Diagnostic bias is also thought to be at work in why some men aren’t diagnosed with fibromyalgia when maybe they should be. “When doctors see patients with aches and pains, they may not be thinking about fibromyalgia as readily if there’s a male patient sitting on the table in front of them,” simply because it’s long been thought of as a “woman’s problem” rather than as a syndrome that can affect both sexes. “Some of it is a generational thing, and it’s changing,” Trock says.
Combating diagnostic bias can be as simple as asking your doctor. “For men, sometimes they have to put it on the table,” Trock says. If you think perhaps you might be dealing with fibromyalgia, he recommends speaking up and suggesting it. That way, “the doctor might be alerted to that possibility and start thinking in those terms. You can be your own best advocate,” whether you’re male or female.
Is Fibromyalgia Treated Differently in Men Versus Women?
Trock says his treatment approach “would not be too different” in men versus women. But the first order of business is to make sure that the diagnosis is correct. “You want to make sure you haven’t overlooked things that could mimic fibromyalgia, like Lyme disease or polymyalgia rheumatica,” a condition that causes muscle pain and stiffness in the shoulders and hips, “or other common forms of aches and pains like chronic back pain.”
He says it’s also important to determine whether other conditions could be contributing symptoms. “It’s not unusual for patients with fibromyalgia to also have issues regarding post-traumatic stress disorder, migraine headaches and irritable bowel syndrome. You want to make sure you don’t just zero in on one symptom complex and ignore all the things that are bothering the person,” Trock says.
In addition, trying to pinpoint a triggering factor or episode can be helpful. “Whether it’s in a man or a woman, the first thing I try to do after clarifying the diagnosis is to find out why it happened and when it happened. So often there’s a triggering phenomenon,” such as the onset of PTSD, a concussion or a head injury. “What these things have in common is they interrupt not only your routine but also restorative sleep,” which can lead to symptoms of fibromyalgia. “A good night’s sleep is crucial to protecting yourself against fibromyalgia,” he says, because it’s during the delta sleep phase just before you drop off into the REM sleep phase (when dreaming occurs) when your body gets to work tidying up. During delta sleep, your body is “making growth hormone and insulin-like growth factors, repairing the damage of the day and getting your memories organized and intact so you’re ready for the new day.”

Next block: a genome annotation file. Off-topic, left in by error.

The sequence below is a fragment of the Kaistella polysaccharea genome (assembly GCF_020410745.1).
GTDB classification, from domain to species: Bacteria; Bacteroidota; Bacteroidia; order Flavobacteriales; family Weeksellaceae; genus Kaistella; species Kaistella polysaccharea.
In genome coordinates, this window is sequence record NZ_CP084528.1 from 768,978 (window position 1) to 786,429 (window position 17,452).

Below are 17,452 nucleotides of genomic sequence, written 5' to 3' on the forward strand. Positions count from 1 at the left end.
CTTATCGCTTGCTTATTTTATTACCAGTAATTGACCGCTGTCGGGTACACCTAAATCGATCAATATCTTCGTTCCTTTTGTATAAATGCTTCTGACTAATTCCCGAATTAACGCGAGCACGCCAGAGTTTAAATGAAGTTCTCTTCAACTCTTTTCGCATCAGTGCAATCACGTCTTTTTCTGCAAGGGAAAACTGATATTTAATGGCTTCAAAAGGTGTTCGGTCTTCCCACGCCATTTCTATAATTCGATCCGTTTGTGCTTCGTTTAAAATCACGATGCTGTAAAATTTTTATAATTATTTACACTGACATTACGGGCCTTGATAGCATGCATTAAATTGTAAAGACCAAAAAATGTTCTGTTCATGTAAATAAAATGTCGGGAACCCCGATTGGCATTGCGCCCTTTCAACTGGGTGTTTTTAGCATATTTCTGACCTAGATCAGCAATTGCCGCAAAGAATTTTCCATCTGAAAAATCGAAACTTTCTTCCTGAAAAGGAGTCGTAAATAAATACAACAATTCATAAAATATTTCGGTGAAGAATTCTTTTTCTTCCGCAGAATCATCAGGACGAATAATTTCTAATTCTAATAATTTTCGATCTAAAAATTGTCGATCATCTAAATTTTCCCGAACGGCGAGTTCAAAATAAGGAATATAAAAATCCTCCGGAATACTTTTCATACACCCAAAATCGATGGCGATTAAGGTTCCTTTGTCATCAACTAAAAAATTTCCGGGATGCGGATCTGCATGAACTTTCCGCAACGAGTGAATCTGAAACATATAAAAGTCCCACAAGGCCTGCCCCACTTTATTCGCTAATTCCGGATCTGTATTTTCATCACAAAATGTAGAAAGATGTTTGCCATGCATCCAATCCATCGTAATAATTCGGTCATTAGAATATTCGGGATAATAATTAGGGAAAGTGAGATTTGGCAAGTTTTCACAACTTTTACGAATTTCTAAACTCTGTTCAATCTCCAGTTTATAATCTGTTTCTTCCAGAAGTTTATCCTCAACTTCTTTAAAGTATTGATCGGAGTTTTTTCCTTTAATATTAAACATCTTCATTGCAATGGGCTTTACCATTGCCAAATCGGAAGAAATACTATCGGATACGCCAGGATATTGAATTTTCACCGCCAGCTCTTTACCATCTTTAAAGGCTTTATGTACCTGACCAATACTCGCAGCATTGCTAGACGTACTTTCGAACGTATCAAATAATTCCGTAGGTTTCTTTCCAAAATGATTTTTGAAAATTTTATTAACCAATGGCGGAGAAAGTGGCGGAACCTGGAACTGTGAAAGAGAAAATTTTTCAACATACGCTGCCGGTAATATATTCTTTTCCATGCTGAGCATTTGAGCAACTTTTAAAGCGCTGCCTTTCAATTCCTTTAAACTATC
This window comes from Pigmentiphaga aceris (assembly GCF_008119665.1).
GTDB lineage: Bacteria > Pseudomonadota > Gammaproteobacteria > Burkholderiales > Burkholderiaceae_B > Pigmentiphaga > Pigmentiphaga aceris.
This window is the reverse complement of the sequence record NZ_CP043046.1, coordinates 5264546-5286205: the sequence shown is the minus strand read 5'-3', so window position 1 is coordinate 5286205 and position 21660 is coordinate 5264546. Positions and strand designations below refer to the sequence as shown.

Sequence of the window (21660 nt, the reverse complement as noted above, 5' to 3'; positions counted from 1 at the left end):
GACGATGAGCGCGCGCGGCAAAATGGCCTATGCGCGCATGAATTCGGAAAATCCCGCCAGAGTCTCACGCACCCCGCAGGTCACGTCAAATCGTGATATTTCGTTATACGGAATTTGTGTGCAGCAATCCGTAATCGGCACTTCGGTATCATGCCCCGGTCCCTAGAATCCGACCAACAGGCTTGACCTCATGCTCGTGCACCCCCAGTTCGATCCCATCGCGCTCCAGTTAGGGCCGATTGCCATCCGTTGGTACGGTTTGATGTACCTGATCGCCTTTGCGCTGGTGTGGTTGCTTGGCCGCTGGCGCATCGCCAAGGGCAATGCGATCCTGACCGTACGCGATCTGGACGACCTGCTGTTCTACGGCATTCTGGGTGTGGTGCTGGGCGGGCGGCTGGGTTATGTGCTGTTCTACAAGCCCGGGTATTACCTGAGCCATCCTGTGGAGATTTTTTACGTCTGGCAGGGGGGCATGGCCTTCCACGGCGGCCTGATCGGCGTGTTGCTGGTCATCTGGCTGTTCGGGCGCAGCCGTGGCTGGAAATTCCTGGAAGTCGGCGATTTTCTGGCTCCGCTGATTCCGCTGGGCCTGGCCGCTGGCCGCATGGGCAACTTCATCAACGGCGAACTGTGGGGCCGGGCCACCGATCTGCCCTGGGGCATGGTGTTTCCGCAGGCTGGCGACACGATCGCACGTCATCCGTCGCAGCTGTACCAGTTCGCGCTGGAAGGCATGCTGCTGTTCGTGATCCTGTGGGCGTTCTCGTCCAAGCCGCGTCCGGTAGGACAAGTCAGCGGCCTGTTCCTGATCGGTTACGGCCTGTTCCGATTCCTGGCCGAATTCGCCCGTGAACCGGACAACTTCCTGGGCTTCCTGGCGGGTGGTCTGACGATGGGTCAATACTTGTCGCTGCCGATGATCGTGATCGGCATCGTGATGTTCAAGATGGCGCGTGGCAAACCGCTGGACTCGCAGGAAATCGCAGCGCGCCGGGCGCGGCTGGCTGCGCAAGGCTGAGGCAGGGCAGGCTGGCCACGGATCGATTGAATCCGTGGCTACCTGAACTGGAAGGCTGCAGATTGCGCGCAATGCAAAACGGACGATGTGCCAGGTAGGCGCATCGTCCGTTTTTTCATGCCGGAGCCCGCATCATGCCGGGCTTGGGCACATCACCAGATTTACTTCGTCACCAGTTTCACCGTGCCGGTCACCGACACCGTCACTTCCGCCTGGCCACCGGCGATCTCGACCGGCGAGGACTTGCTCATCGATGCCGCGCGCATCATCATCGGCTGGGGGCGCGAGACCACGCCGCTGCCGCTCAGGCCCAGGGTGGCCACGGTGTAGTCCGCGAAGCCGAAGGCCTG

He explains that “if you take a bunch of healthy, normal people and deprive them of sleep night after night, it’s very common for them to develop these predictable symmetric tender points above and below the waist” that are similar to those exhibited in fibromyalgia. Therefore, it’s important to consider what factors could be disrupting sleep — injuries, a new baby, abuse, excessive stress, etc.; the list of potential culprits is lengthy.
These sorts of triggering factors can occur in both sexes, and if fibromyalgia is detected in a man, “it should be treated similarly to fibromyalgia in women,” Hackshaw says. “The medications that are beneficial in women should be also considered in men as well.” But that doesn’t always happen. “Many men who are treated seem to be treated for more of a comorbid (co-occurring) condition rather than receiving treatment that is targeted to classic fibromyalgia,” he says. “Often men with fibromyalgia may be treated for generalized osteoarthritis. Alternatively, women are more likely to be treated with psychotropic medications — things like duloxetine or milnacipran. If there is an underlying depression in men, that might not be addressed as frequently as it should be.”
Even with the revised diagnostic criteria that is now identifying more men with fibromyalgia, “when we look at how men are being treated relative to how women are being treated, when they both have the same diagnosis, you might see the men leave the clinic setting with just anti-inflammatories, whereas the women might leave the clinic setting with SNRIs.” Serotonin–norepinephrine reuptake inhibitors are antidepressant medications used to treat mental health and chronic pain conditions. Desvenlafaxine (Pristiq, Khedezla), duloxetine (Cymbalta), levomilnacipran (Fetzima) and venlafaxine (Effexor XR) are examples of SNRIs.
That difference in approach “might be more a problem related to the practitioner,” Hackshaw says. “Whoever is seeing that individual — it’s still an issue with them not recognizing the neuropathic nature of fibromyalgia and even the prevalence of fibromyalgia.” For men with fibromyalgia who don’t receive the right treatment, “in general they will just continue to have a decreased quality of life,” Hackshaw says.
No matter your sex or gender, if you’re experiencing chronic pain or other symptoms that could be connected with fibromyalgia, you should talk with your doctor. There are treatments available and you may be able to achieve a much higher quality of life with some concerted effort. Plus, it’s smart to find out what’s going on, rather than just trying to “man up” and get on with it. “We should try to not stigmatize people with fibromyalgia just because you can’t measure what they’re complaining of,” Trock says. Even though blood work and X-rays may not show anything abnormal, people with fibromyalgia are “not malingering or complaining. They’re really suffering and they need some attention.”